The Hebrew Scriptures had continued under edit, and even in 90 AD when the Jewish council of Jamnia (Javne, Yavneh) was held, several commonly used texts were questioned. (Remember, the various documents were NOT collected under one cover as a single volume as we are used to.)
The writing under the name of Ezekiel, for instance, was highly questioned, and some say that Rabbi Akiba was commissioned to conduct a study that continued for — what was it? a year? — before it was finally agreed to as a valid text for Jewish use. Several other books long before incorporated into the Greek "canon" of the LXX, and still there for much of Christianity, were questioned for some time. Esther was considered only popular literature till around AD 200.
Other edits continued in the Hebrew text, and several versions circulated, during the early centuries of the Christian era, some to diminish the messianic value of some text that had come to be referenced by the Christians (who quickly became a largely Gentile movement). The Masoretic Text we commonly have now is a product of about AD 800 or later.
Oh, by the way, the reason he calls it the Orthodox Old Testament is that the LXX was and remains today as the Old Testament of the Eastern ("Greek") Orthodox Communion. Heath provides interesting reading into the mysteries and treasures of the ancient writings and the way they affected their contemporary and later times, as well as the way of doing things in those ancient days. He provides clarifying insights on the scriptures of Jews and Christians and the general language and cultural situation in the ancient world, in the centuries through the first century of the Christian era.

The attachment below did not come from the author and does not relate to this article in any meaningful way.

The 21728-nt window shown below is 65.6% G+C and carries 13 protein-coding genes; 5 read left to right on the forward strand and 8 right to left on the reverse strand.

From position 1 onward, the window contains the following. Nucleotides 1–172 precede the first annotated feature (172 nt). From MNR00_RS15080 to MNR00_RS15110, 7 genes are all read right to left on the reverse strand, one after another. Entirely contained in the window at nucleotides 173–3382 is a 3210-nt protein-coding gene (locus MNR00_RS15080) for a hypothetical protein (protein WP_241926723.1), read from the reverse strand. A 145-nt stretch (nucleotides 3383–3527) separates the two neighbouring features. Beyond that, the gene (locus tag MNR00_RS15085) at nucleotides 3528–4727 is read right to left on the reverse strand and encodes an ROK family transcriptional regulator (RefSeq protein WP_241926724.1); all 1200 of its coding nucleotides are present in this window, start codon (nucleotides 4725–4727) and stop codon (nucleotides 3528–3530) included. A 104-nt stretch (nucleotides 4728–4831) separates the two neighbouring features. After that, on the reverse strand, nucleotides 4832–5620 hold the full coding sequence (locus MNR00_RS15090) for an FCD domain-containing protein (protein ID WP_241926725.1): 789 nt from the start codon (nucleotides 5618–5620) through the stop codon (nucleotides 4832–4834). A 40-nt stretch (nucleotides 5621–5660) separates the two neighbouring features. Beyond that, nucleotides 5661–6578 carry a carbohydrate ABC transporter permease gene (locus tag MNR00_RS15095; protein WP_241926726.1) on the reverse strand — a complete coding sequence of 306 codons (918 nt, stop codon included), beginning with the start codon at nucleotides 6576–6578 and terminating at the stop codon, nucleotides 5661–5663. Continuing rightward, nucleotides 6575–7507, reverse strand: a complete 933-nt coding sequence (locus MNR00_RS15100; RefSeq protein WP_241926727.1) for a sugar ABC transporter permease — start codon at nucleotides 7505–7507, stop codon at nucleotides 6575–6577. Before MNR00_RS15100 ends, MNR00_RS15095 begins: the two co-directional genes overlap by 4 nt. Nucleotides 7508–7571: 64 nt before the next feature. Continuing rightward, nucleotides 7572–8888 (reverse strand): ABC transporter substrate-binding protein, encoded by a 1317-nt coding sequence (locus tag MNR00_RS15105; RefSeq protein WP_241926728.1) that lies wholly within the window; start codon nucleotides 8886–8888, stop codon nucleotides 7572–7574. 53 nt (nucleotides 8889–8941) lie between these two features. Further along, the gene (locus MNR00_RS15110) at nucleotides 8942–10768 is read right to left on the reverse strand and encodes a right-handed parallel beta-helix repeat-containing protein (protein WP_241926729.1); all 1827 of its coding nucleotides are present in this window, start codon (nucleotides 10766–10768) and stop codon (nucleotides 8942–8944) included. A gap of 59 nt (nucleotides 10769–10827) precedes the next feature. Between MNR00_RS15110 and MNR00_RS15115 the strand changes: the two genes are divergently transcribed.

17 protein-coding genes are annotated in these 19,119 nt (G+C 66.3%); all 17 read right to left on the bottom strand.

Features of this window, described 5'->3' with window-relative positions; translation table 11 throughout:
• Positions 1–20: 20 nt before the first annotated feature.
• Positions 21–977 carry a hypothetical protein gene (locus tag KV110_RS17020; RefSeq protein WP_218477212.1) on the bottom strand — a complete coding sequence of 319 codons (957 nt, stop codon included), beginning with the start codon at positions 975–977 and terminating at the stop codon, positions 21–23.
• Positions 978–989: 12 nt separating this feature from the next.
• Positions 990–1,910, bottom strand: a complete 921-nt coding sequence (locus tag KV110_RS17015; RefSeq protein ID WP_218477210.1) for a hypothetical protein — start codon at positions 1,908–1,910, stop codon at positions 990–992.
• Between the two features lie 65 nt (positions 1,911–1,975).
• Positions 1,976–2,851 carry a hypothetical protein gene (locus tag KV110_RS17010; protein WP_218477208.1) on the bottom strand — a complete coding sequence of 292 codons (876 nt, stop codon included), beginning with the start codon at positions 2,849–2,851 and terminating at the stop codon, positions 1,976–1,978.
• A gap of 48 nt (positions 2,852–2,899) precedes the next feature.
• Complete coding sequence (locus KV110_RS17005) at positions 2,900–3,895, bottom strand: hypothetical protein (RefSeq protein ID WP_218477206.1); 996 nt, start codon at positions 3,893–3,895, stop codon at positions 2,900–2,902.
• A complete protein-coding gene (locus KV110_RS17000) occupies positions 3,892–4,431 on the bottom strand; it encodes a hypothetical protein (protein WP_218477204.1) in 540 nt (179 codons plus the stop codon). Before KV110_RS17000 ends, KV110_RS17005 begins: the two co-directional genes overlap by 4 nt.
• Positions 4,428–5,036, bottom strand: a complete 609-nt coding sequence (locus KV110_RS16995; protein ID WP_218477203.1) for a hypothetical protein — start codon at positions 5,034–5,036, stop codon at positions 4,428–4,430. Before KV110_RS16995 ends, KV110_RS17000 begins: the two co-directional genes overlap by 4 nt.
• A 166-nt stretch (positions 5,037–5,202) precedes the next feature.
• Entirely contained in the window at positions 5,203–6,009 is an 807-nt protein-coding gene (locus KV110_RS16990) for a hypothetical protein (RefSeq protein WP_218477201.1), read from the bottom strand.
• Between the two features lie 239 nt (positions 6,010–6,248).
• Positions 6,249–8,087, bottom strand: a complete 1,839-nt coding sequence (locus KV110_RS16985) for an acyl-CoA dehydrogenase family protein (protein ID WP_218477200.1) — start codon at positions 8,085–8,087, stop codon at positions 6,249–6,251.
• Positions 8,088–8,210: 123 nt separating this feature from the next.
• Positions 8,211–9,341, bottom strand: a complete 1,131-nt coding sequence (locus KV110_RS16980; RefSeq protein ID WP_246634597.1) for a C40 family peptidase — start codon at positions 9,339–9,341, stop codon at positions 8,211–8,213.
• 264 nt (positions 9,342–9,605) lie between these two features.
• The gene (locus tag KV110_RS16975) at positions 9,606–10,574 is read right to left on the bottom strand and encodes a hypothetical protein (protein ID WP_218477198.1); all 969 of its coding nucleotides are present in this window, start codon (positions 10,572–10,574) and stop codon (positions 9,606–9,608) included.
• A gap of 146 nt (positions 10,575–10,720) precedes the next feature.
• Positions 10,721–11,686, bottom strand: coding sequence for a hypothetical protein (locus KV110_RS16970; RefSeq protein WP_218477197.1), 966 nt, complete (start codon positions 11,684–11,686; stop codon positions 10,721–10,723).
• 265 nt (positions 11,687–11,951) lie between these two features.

See related articles on this site:
Aramaic New Testament
Hebrew Usage in the First Century
Jesus and the Hebrew Language
Koine Greek as a Mother Tongue
The Language Jesus Used
Primacy and Possibility: Problems Facing Aramaic Primacy Claims
(Cultural Settings for Greek and Aramaic as Literary Languages in the First Century)
Textual Themes and Language Variations in the late Prophets
Time or Character – The Ages or A Time Sequence in aionios: How Words "Mean" in Greek and English
What Was Koine Greek?
On language use and scripture development, see also:
Jamnia and other factors — from Choosing Scripture
Jamnia — Earth History
Jamnia and the Old Testament — Wheeler
Jamnia — IBRI Research
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First written and Posted on Thoughts and Resources 9 September 2006
Last edited 5 August 2011
Orville Boyd Jenkins, EdD, PhD
Copyright © 2006 Orville Boyd Jenkins